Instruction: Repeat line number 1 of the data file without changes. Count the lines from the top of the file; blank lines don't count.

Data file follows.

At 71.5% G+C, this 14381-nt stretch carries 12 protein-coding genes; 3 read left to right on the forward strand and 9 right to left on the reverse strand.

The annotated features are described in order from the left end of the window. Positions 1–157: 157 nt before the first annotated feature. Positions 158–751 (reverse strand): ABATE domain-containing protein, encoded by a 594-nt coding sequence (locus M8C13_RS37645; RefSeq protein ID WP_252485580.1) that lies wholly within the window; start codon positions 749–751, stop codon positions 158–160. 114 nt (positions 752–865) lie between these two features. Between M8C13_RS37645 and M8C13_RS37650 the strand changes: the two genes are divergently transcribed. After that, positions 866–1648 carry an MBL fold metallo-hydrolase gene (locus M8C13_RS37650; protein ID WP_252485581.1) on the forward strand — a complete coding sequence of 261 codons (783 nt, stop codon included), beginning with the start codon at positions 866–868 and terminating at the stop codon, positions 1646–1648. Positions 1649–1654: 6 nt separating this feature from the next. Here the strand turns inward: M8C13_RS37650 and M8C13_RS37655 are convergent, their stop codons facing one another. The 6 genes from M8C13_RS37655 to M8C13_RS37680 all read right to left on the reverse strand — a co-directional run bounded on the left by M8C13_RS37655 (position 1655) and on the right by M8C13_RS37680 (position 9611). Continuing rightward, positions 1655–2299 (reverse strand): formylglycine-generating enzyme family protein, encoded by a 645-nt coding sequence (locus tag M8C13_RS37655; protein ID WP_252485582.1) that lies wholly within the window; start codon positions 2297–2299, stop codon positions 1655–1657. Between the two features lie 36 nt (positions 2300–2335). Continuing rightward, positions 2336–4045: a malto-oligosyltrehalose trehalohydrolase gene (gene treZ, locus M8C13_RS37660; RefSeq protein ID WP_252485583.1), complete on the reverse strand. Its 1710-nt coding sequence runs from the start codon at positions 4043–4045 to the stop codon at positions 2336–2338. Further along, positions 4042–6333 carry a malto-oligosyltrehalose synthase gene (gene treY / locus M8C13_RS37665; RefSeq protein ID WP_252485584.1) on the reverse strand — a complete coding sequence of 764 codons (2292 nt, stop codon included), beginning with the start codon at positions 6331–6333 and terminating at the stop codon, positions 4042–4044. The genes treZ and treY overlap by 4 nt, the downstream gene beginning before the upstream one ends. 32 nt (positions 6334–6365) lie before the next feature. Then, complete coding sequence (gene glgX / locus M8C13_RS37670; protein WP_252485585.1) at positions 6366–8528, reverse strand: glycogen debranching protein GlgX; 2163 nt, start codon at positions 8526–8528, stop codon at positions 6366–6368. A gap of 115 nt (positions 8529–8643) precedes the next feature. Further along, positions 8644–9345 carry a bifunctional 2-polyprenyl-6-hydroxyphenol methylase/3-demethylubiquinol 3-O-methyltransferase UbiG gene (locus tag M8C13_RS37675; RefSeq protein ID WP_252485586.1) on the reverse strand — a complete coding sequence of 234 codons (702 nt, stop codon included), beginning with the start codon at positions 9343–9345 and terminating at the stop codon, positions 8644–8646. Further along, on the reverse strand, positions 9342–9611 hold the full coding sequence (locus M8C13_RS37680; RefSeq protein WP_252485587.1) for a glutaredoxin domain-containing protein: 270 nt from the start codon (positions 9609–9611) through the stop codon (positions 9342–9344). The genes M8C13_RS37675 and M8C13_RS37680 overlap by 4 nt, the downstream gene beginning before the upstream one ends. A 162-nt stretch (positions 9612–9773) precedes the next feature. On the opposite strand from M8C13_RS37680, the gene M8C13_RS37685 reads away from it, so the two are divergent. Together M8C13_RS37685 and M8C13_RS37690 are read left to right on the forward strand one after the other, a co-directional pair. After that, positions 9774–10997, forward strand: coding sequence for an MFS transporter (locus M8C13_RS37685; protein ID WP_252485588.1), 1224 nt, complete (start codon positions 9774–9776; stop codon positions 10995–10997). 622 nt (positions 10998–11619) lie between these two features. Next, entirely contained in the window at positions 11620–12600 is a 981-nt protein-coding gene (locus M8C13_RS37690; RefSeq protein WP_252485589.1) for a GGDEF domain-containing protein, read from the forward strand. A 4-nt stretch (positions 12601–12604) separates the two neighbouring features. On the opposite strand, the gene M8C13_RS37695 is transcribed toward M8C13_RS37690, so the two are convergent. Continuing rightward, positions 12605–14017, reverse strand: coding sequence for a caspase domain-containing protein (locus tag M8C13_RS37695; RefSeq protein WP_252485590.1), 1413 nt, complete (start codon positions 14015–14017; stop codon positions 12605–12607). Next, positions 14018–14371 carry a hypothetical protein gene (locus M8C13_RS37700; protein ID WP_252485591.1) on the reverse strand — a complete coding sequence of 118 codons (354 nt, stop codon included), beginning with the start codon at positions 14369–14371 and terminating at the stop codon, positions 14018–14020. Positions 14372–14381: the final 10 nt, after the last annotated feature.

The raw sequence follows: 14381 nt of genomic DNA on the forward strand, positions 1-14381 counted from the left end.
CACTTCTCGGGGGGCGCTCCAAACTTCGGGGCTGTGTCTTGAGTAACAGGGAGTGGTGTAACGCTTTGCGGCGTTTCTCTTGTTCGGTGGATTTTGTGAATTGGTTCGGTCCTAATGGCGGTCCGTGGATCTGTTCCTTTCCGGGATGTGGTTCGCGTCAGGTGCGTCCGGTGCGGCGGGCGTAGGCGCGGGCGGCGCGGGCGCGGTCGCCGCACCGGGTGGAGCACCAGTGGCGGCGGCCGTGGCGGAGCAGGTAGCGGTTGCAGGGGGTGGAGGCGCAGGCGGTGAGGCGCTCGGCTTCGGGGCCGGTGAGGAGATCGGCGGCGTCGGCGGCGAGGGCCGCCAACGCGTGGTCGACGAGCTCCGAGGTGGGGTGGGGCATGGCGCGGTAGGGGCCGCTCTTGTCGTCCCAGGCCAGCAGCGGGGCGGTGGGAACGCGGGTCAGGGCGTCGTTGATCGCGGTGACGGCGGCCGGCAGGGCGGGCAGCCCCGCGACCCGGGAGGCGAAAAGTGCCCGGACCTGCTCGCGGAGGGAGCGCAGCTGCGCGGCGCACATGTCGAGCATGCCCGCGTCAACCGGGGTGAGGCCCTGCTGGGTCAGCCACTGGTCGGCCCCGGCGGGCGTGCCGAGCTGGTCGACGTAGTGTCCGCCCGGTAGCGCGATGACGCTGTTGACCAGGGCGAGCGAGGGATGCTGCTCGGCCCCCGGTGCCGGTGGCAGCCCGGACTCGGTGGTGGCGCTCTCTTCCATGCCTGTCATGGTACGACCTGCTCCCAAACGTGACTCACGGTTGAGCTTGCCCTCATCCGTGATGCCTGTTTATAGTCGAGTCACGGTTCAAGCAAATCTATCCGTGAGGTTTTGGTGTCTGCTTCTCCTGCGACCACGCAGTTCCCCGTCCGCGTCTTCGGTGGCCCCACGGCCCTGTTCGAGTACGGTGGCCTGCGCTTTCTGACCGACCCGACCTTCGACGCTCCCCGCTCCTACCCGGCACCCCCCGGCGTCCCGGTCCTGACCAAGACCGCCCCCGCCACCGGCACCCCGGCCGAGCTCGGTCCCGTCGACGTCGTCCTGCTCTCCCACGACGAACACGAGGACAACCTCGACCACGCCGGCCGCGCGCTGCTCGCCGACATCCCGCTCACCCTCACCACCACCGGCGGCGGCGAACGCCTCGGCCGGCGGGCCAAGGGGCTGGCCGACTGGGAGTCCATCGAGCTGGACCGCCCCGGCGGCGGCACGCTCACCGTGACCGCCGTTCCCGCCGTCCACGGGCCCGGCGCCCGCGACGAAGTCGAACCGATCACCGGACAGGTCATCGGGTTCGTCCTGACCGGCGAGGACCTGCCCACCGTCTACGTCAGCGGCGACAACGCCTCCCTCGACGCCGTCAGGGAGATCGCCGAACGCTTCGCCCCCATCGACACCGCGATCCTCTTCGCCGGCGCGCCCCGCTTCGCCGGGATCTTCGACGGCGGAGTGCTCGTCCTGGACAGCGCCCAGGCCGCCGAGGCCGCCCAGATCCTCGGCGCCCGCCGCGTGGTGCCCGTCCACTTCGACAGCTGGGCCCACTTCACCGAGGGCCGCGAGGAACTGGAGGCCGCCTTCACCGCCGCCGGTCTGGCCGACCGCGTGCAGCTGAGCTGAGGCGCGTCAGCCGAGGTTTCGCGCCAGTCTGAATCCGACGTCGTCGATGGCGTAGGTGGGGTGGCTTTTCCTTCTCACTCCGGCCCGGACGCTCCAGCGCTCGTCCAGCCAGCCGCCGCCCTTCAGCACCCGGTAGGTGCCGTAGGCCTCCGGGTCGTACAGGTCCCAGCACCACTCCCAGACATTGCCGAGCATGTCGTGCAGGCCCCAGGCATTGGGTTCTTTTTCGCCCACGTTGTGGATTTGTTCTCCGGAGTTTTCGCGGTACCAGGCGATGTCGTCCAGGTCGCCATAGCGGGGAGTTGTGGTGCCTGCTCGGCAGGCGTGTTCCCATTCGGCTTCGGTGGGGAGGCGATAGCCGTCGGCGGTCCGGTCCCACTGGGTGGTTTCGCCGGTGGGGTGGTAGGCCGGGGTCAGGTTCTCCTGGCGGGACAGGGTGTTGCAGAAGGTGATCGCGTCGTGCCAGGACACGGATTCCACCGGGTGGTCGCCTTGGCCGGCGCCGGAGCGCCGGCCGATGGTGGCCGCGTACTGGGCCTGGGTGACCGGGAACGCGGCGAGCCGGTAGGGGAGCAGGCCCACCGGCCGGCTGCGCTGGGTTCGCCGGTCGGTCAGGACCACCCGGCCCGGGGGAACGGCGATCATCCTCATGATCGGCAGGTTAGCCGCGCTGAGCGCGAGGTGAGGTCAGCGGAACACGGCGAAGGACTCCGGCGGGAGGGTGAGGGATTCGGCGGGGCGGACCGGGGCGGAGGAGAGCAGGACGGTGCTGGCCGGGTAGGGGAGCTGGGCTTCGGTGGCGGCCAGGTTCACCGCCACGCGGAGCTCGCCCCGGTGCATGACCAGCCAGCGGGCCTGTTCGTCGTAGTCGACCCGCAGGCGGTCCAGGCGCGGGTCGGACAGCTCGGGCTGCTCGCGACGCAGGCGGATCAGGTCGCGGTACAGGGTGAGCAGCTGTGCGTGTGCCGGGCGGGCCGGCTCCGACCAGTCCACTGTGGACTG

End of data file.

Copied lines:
At 71.5% G+C, this 14381-nt stretch carries 12 protein-coding genes; 3 read left to right on the forward strand and 9 right to left on the reverse strand.